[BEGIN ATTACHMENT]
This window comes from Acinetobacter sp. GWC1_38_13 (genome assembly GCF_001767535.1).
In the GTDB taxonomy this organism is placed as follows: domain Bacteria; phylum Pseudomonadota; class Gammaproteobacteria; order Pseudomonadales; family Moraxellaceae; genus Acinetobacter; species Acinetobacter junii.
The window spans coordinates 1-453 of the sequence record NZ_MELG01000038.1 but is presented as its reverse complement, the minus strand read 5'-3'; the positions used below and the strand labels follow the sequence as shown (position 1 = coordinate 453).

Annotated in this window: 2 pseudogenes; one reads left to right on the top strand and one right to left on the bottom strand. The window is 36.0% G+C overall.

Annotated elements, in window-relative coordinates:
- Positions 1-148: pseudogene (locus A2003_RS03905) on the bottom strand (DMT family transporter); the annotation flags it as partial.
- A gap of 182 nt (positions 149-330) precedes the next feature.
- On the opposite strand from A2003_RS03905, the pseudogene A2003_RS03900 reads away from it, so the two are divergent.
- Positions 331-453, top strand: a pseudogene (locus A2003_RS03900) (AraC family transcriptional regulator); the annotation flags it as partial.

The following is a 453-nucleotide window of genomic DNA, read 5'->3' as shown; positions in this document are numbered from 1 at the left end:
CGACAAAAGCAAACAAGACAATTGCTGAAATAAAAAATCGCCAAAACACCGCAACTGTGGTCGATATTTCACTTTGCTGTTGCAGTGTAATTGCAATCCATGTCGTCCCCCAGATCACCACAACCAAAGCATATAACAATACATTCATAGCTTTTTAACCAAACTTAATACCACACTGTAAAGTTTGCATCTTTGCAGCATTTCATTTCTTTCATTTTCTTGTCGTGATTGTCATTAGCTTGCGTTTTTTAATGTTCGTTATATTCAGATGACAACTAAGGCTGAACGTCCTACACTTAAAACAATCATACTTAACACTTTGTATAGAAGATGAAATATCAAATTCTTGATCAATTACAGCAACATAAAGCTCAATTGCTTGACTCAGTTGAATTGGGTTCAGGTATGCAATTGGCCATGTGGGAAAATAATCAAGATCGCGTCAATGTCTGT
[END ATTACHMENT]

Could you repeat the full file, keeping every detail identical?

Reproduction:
This window comes from Acinetobacter sp. GWC1_38_13 (genome assembly GCF_001767535.1).
In the GTDB taxonomy this organism is placed as follows: domain Bacteria; phylum Pseudomonadota; class Gammaproteobacteria; order Pseudomonadales; family Moraxellaceae; genus Acinetobacter; species Acinetobacter junii.
The window spans coordinates 1-453 of the sequence record NZ_MELG01000038.1 but is presented as its reverse complement, the minus strand read 5'-3'; the positions used below and the strand labels follow the sequence as shown (position 1 = coordinate 453).

Annotated in this window: 2 pseudogenes; one reads left to right on the top strand and one right to left on the bottom strand. The window is 36.0% G+C overall.

Annotated elements, in window-relative coordinates:
- Positions 1-148: pseudogene (locus A2003_RS03905) on the bottom strand (DMT family transporter); the annotation flags it as partial.
- A gap of 182 nt (positions 149-330) precedes the next feature.
- On the opposite strand from A2003_RS03905, the pseudogene A2003_RS03900 reads away from it, so the two are divergent.
- Positions 331-453, top strand: a pseudogene (locus A2003_RS03900) (AraC family transcriptional regulator); the annotation flags it as partial.

The following is a 453-nucleotide window of genomic DNA, read 5'->3' as shown; positions in this document are numbered from 1 at the left end:
CGACAAAAGCAAACAAGACAATTGCTGAAATAAAAAATCGCCAAAACACCGCAACTGTGGTCGATATTTCACTTTGCTGTTGCAGTGTAATTGCAATCCATGTCGTCCCCCAGATCACCACAACCAAAGCATATAACAATACATTCATAGCTTTTTAACCAAACTTAATACCACACTGTAAAGTTTGCATCTTTGCAGCATTTCATTTCTTTCATTTTCTTGTCGTGATTGTCATTAGCTTGCGTTTTTTAATGTTCGTTATATTCAGATGACAACTAAGGCTGAACGTCCTACACTTAAAACAATCATACTTAACACTTTGTATAGAAGATGAAATATCAAATTCTTGATCAATTACAGCAACATAAAGCTCAATTGCTTGACTCAGTTGAATTGGGTTCAGGTATGCAATTGGCCATGTGGGAAAATAATCAAGATCGCGTCAATGTCTGT